Changes between HTML 3.2 and HTML 4.0
Changes to elements
The new elements in this version of HTML are
The following elements are now deprecated:
The following elements are now obsolete:
LISTING. For all of them, you should use the
PRE element instead.
The HTML 4.0 table model has grown out of early work on HTML+ and the
initial draft of
HTML3.0. The earlier model has
been been extended in response to requests from information providers for
improved control over the presentation of tabular information:
- The ability to align on designated characters such as "." and":"
(e.g., aligning a column of numbers on the decimal point).
- The need for more flexibility in specifying table frames and rules.
- The need for incremental display of large tables as data is received.
- The ability to support scrollable tables with fixed headers plus better
support for breaking tables across pages for printing.
- The need for optional column based defaults for alignment properties
In addition, a major goal has been to provide backwards compatibility
with the widely deployed Netscape implementation of tables. Another goal has
been to simplify importing tables conforming to the SGML CALS model. The
latest draft makes the
align attribute attribute compatible
with the latest versions of the most popular browsers. Some clarifications
have been made to the role of the
dir attribute attribute and recommended
behavior when absolute and relative column widths are mixed.
A new element,
COLGROUP, has been introduced to allow sets
of columns to be grouped with different width and alignment properties
specified by one or more
COL elements. The semantics of
COLGROUP have been clarified over previous
rules="basic" replaced by
style attribute is included as a means
for extending the properties associated with edges and interiors of groups
of cells. For instance, the line style: dotted, double, thin/thick etc; the
color/pattern fill for the interior; cell margins and font information. This
will be the subject for a companion specification on style sheets.
rules attributes have been modified to
avoid SGML name clashes with each other, and to avoid clashes with the
valign attributes. These changes were
additionally motivated by the desire to avoid future problems if this
specification is extended to allow
rules attributes with other table
The forms specified in HTML 3.2 have the following problems:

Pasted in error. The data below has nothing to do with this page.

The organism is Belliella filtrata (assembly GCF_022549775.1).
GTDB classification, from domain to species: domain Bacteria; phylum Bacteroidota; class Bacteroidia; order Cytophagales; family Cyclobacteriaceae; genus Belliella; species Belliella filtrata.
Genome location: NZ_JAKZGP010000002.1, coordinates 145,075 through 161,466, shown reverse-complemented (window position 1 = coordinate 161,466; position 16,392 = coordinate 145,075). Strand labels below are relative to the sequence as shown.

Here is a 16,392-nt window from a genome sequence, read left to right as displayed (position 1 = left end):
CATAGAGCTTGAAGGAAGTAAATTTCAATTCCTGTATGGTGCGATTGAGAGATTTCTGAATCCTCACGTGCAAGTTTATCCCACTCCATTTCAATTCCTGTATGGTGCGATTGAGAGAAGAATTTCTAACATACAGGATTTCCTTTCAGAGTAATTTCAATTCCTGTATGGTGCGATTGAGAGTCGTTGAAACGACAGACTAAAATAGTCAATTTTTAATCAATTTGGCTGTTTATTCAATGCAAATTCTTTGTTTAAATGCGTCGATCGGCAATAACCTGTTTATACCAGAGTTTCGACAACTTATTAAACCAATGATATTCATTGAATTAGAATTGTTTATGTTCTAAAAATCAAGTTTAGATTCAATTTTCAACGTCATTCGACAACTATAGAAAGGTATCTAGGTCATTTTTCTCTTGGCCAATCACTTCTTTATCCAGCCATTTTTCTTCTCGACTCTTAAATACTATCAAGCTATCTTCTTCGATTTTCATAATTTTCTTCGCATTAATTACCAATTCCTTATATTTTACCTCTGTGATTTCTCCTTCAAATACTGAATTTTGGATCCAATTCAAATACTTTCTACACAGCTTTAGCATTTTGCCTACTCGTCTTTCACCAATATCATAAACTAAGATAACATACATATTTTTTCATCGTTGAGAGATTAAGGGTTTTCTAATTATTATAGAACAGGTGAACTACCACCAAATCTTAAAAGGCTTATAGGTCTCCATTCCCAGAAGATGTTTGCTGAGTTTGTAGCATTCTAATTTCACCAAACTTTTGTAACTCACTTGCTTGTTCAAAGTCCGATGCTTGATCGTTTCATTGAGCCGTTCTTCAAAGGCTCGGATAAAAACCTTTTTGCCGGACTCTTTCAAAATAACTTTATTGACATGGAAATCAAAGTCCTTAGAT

- There is no provision for keyboard shortcuts for particular actions, for
access keys for driving menus, etc.
- Although form controls can be made insensitive dynamically, they cannot
be declared as such at initialization time.
- Along the same line form controls, such as form fields, cannot be made
- Labels for radio buttons and checkboxes are not sensitive, i.e.,
clicking on a label text doesn't effect the button state.
- There is no way to markup groups of related form fields in a way that
effectively supports browsing with speech-based user agents.
- There is no provision for checking values as they are entered into form
fields. All checking is done at the server when the form's contents are
- Nothing is provided to specify what type of data file is expected when
the user is asked to submit files.
- Forms can only contain the two buttons submit and reset.
- There is no way to specify what character sets the server issuing a form
To solve these problems this specification introduces several new
attributes and elements.
accesskey attribute provides for
specifying direct keyboard access to form fields.
disabled attribute allows form
providers to make a form control initially insensitive.
- And with the additional attribute
readonly, authors can prohibit changes
to a form field.
LABEL element associates a label with a
particular form control. The
FIELDSET element groups related fields
together and, in association with the
LEGEND element, can be used to name the
group. Both of these new elements allow better rendering and better
interactivity. Speech-based browsers can better describe the form and
graphic browsers can make labels sensitive.
- A new set of attributes, including
onchange-INPUT, in association with support for
scripting languages, allows form providers to verify user-entered data.
INPUT element has a new attribute
accept that allows authors to specify a
list of valid media types or type patterns for the input.
- The new
BUTTON element can be used to make richer
forms with more than just a submit and a reset button.
FORM element includes the attribute
accept-charset, modeled on the HTTP
"Accept-Charset" header (see
This attribute (first proposed in
may be used to specify a list of character sets acceptable to the server.